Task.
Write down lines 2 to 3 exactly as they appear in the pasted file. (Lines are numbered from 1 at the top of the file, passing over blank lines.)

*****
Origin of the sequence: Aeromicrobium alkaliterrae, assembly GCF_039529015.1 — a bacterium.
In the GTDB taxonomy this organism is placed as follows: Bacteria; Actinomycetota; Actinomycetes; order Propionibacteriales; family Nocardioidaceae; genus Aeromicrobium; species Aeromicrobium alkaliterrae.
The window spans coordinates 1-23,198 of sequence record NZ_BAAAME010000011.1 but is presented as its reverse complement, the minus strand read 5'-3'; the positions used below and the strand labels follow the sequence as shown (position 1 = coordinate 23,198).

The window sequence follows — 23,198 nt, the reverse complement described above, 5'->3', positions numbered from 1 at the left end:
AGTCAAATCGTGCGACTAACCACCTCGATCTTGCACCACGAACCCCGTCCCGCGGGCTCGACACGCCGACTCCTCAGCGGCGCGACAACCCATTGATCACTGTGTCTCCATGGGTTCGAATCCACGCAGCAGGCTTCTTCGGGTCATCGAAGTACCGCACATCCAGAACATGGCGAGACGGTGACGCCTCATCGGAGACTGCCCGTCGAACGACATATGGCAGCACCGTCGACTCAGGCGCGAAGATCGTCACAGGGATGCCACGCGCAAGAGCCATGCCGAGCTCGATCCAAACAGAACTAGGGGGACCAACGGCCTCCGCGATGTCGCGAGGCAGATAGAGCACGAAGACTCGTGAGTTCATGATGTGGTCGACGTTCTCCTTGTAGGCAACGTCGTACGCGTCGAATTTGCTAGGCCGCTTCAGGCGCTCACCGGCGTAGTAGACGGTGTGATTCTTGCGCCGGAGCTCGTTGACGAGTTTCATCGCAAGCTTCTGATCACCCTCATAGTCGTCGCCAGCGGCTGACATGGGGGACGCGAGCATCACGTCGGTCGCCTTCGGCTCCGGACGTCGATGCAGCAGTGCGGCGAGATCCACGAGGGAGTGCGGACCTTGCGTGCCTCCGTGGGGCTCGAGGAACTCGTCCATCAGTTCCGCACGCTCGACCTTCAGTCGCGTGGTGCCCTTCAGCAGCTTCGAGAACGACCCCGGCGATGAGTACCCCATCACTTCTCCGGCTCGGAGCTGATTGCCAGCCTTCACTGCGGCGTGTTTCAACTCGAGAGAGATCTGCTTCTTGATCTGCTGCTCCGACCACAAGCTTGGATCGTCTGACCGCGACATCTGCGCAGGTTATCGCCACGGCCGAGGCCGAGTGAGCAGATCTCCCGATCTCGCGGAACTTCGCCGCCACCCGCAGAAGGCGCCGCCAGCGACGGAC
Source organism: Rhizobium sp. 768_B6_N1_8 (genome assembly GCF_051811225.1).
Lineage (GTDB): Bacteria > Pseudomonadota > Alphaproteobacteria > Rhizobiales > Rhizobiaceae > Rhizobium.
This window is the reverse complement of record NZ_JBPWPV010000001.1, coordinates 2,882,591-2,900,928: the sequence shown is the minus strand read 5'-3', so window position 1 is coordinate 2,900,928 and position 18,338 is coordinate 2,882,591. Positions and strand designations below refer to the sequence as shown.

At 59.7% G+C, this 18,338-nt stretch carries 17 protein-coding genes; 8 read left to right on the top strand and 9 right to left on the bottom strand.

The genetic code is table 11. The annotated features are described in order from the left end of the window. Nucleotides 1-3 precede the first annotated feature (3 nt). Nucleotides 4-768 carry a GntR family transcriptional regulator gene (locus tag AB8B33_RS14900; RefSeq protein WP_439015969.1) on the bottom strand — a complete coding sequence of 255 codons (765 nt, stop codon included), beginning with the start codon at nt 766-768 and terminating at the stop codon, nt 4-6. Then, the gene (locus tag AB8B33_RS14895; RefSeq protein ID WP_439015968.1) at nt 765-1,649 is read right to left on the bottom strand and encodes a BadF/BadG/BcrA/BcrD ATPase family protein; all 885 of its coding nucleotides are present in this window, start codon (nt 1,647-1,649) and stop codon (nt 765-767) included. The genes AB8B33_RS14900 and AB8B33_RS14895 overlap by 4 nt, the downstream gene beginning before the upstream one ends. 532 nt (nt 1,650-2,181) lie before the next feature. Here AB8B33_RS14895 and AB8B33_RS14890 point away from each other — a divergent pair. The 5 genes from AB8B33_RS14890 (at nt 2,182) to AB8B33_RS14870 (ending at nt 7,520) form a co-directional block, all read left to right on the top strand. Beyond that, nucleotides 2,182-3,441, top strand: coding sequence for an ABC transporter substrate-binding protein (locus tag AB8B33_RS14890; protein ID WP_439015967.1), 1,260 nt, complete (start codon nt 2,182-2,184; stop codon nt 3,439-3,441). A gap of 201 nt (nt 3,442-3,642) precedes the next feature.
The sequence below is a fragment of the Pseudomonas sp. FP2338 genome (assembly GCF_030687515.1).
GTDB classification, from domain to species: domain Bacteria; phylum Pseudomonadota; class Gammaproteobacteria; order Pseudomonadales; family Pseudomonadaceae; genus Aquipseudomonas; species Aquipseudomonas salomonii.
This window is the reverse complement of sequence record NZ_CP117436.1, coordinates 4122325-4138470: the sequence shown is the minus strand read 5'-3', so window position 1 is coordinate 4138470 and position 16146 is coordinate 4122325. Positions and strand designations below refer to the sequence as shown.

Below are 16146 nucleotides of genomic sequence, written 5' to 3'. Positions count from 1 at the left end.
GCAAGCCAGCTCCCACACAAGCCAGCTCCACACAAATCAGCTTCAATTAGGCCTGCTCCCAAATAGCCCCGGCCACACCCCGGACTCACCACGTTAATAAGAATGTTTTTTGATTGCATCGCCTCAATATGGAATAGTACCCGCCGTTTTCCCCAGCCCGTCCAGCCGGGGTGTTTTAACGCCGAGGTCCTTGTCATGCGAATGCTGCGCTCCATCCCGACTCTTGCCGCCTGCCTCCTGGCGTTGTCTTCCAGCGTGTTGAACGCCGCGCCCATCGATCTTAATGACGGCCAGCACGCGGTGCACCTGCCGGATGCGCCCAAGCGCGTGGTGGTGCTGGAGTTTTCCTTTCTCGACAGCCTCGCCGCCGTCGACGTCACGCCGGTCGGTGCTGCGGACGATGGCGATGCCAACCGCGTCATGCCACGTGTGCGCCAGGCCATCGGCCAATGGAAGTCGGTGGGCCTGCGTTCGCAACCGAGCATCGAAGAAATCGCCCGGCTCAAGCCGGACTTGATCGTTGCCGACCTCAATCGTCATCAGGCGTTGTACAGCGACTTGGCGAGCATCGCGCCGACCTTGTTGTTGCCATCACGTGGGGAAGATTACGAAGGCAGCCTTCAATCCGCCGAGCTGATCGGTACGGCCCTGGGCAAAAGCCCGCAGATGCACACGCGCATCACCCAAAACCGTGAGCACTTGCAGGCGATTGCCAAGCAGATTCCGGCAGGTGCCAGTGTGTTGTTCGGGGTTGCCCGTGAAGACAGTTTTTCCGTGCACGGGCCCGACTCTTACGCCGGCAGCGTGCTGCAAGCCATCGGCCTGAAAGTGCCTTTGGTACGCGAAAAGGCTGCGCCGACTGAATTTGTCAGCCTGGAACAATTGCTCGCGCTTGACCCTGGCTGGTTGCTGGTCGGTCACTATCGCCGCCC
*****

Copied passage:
In the GTDB taxonomy this organism is placed as follows: Bacteria; Actinomycetota; Actinomycetes; order Propionibacteriales; family Nocardioidaceae; genus Aeromicrobium; species Aeromicrobium alkaliterrae.
The window spans coordinates 1-23,198 of sequence record NZ_BAAAME010000011.1 but is presented as its reverse complement, the minus strand read 5'-3'; the positions used below and the strand labels follow the sequence as shown (position 1 = coordinate 23,198).